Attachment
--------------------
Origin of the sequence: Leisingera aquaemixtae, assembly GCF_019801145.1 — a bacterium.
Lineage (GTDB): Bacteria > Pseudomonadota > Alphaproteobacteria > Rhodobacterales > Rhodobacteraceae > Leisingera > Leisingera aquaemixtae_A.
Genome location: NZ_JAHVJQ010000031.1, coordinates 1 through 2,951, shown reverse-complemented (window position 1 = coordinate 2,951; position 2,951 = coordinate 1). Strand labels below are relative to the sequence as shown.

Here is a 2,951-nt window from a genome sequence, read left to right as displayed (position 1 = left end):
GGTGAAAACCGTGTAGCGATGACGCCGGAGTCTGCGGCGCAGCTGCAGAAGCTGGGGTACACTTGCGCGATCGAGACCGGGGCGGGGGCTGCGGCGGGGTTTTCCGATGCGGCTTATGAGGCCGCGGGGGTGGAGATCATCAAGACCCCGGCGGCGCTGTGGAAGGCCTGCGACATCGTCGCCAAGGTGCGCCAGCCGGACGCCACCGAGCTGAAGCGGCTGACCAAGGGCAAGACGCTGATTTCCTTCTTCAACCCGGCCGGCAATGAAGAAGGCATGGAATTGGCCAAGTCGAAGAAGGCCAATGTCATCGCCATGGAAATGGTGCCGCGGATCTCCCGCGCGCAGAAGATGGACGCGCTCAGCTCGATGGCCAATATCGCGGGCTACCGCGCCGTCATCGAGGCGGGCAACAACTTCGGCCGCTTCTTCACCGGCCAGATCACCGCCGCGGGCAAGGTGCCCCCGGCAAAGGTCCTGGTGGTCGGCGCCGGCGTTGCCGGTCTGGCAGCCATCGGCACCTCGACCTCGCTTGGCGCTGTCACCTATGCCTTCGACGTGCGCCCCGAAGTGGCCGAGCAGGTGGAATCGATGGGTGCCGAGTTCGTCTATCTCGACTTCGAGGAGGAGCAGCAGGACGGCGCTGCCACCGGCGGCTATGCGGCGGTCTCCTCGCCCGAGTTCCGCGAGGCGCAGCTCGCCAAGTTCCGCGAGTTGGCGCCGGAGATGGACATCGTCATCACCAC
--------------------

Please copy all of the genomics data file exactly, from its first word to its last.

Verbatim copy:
Origin of the sequence: Leisingera aquaemixtae, assembly GCF_019801145.1 — a bacterium.
Lineage (GTDB): Bacteria > Pseudomonadota > Alphaproteobacteria > Rhodobacterales > Rhodobacteraceae > Leisingera > Leisingera aquaemixtae_A.
Genome location: NZ_JAHVJQ010000031.1, coordinates 1 through 2,951, shown reverse-complemented (window position 1 = coordinate 2,951; position 2,951 = coordinate 1). Strand labels below are relative to the sequence as shown.

Here is a 2,951-nt window from a genome sequence, read left to right as displayed (position 1 = left end):
GGTGAAAACCGTGTAGCGATGACGCCGGAGTCTGCGGCGCAGCTGCAGAAGCTGGGGTACACTTGCGCGATCGAGACCGGGGCGGGGGCTGCGGCGGGGTTTTCCGATGCGGCTTATGAGGCCGCGGGGGTGGAGATCATCAAGACCCCGGCGGCGCTGTGGAAGGCCTGCGACATCGTCGCCAAGGTGCGCCAGCCGGACGCCACCGAGCTGAAGCGGCTGACCAAGGGCAAGACGCTGATTTCCTTCTTCAACCCGGCCGGCAATGAAGAAGGCATGGAATTGGCCAAGTCGAAGAAGGCCAATGTCATCGCCATGGAAATGGTGCCGCGGATCTCCCGCGCGCAGAAGATGGACGCGCTCAGCTCGATGGCCAATATCGCGGGCTACCGCGCCGTCATCGAGGCGGGCAACAACTTCGGCCGCTTCTTCACCGGCCAGATCACCGCCGCGGGCAAGGTGCCCCCGGCAAAGGTCCTGGTGGTCGGCGCCGGCGTTGCCGGTCTGGCAGCCATCGGCACCTCGACCTCGCTTGGCGCTGTCACCTATGCCTTCGACGTGCGCCCCGAAGTGGCCGAGCAGGTGGAATCGATGGGTGCCGAGTTCGTCTATCTCGACTTCGAGGAGGAGCAGCAGGACGGCGCTGCCACCGGCGGCTATGCGGCGGTCTCCTCGCCCGAGTTCCGCGAGGCGCAGCTCGCCAAGTTCCGCGAGTTGGCGCCGGAGATGGACATCGTCATCACCAC